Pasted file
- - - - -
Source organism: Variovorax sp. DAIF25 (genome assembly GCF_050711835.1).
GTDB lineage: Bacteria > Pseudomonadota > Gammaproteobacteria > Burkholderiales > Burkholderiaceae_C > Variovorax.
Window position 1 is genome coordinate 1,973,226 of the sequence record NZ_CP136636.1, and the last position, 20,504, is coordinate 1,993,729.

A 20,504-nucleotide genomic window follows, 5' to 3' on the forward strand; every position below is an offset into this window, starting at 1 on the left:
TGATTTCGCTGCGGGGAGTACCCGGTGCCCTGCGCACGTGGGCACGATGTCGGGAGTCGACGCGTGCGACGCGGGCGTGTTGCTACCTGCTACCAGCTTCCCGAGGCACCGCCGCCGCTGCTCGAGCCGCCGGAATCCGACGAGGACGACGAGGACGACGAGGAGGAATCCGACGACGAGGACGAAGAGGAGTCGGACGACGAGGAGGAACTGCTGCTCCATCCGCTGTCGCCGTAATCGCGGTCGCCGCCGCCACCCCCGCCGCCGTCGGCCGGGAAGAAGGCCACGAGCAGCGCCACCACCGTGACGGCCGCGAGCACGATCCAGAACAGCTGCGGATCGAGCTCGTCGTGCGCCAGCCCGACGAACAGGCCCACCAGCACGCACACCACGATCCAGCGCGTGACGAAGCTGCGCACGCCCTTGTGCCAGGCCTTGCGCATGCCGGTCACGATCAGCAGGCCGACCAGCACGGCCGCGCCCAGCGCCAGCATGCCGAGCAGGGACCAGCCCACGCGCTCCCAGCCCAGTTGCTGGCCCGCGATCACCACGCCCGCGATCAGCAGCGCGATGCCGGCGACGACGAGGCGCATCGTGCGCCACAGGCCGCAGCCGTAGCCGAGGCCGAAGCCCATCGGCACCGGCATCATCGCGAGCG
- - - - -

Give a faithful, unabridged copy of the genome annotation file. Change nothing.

Source organism: Variovorax sp. DAIF25 (genome assembly GCF_050711835.1).
GTDB lineage: Bacteria > Pseudomonadota > Gammaproteobacteria > Burkholderiales > Burkholderiaceae_C > Variovorax.
Window position 1 is genome coordinate 1,973,226 of the sequence record NZ_CP136636.1, and the last position, 20,504, is coordinate 1,993,729.

A 20,504-nucleotide genomic window follows, 5' to 3' on the forward strand; every position below is an offset into this window, starting at 1 on the left:
TGATTTCGCTGCGGGGAGTACCCGGTGCCCTGCGCACGTGGGCACGATGTCGGGAGTCGACGCGTGCGACGCGGGCGTGTTGCTACCTGCTACCAGCTTCCCGAGGCACCGCCGCCGCTGCTCGAGCCGCCGGAATCCGACGAGGACGACGAGGACGACGAGGAGGAATCCGACGACGAGGACGAAGAGGAGTCGGACGACGAGGAGGAACTGCTGCTCCATCCGCTGTCGCCGTAATCGCGGTCGCCGCCGCCACCCCCGCCGCCGTCGGCCGGGAAGAAGGCCACGAGCAGCGCCACCACCGTGACGGCCGCGAGCACGATCCAGAACAGCTGCGGATCGAGCTCGTCGTGCGCCAGCCCGACGAACAGGCCCACCAGCACGCACACCACGATCCAGCGCGTGACGAAGCTGCGCACGCCCTTGTGCCAGGCCTTGCGCATGCCGGTCACGATCAGCAGGCCGACCAGCACGGCCGCGCCCAGCGCCAGCATGCCGAGCAGGGACCAGCCCACGCGCTCCCAGCCCAGTTGCTGGCCCGCGATCACCACGCCCGCGATCAGCAGCGCGATGCCGGCGACGACGAGGCGCATCGTGCGCCACAGGCCGCAGCCGTAGCCGAGGCCGAAGCCCATCGGCACCGGCATCATCGCGAGCG